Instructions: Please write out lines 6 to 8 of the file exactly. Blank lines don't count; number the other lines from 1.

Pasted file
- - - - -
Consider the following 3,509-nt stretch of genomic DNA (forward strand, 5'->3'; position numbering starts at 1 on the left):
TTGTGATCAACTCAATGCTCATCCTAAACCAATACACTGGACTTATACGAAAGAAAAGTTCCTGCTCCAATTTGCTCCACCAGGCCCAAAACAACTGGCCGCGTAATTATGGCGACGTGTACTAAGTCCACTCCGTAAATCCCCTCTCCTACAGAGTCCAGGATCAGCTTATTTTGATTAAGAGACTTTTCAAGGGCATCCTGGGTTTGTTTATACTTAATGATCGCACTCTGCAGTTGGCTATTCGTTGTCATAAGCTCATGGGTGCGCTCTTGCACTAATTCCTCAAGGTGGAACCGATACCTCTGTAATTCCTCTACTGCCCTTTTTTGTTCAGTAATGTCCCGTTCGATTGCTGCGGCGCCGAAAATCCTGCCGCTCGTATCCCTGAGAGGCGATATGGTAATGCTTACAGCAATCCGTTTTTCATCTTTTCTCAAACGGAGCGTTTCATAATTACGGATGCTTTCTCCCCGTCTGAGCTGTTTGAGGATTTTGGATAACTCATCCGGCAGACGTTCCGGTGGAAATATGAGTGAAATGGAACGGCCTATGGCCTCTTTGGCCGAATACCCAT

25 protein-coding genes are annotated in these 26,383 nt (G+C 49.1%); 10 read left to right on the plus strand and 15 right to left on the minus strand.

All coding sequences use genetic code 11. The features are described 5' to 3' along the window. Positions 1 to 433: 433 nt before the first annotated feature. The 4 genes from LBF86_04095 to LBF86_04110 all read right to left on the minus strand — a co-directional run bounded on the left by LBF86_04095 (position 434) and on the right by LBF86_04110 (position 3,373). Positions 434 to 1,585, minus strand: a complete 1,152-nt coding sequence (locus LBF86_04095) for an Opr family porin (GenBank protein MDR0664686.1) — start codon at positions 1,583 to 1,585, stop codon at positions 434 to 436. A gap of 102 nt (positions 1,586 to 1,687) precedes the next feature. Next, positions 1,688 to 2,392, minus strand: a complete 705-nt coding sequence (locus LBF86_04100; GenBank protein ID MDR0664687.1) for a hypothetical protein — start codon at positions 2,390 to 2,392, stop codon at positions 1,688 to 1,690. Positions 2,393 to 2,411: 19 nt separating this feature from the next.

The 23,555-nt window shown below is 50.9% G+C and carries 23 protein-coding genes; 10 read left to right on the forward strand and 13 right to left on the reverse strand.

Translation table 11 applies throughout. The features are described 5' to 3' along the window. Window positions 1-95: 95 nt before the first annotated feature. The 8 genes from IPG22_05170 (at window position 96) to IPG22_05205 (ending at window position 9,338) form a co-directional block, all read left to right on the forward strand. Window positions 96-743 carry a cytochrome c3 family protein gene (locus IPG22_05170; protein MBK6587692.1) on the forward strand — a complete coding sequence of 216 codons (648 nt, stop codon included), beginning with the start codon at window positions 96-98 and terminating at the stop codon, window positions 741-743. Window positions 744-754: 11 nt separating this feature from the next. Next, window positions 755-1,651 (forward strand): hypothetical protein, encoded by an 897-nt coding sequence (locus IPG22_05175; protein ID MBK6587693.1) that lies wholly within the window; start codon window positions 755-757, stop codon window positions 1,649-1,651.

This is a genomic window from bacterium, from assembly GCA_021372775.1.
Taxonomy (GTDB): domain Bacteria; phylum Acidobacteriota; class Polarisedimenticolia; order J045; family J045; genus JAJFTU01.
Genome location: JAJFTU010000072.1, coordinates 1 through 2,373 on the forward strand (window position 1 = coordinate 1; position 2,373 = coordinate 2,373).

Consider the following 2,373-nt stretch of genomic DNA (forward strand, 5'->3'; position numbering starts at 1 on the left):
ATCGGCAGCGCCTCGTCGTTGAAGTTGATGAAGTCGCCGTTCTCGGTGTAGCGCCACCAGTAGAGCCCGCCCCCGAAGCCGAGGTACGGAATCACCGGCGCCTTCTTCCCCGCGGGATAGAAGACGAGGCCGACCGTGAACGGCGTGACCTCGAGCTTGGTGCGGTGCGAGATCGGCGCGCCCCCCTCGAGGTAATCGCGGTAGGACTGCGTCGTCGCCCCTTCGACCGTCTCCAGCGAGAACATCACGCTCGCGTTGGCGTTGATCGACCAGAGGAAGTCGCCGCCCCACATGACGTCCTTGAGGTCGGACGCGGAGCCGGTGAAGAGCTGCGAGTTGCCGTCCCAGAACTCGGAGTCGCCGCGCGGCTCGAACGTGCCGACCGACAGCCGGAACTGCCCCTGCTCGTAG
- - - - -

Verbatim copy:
Translation table 11 applies throughout. The features are described 5' to 3' along the window. Window positions 1-95: 95 nt before the first annotated feature. The 8 genes from IPG22_05170 (at window position 96) to IPG22_05205 (ending at window position 9,338) form a co-directional block, all read left to right on the forward strand. Window positions 96-743 carry a cytochrome c3 family protein gene (locus IPG22_05170; protein MBK6587692.1) on the forward strand — a complete coding sequence of 216 codons (648 nt, stop codon included), beginning with the start codon at window positions 96-98 and terminating at the stop codon, window positions 741-743. Window positions 744-754: 11 nt separating this feature from the next. Next, window positions 755-1,651 (forward strand): hypothetical protein, encoded by an 897-nt coding sequence (locus IPG22_05175; protein ID MBK6587693.1) that lies wholly within the window; start codon window positions 755-757, stop codon window positions 1,649-1,651.

This is a genomic window from bacterium, from assembly GCA_021372775.1.
Taxonomy (GTDB): domain Bacteria; phylum Acidobacteriota; class Polarisedimenticolia; order J045; family J045; genus JAJFTU01.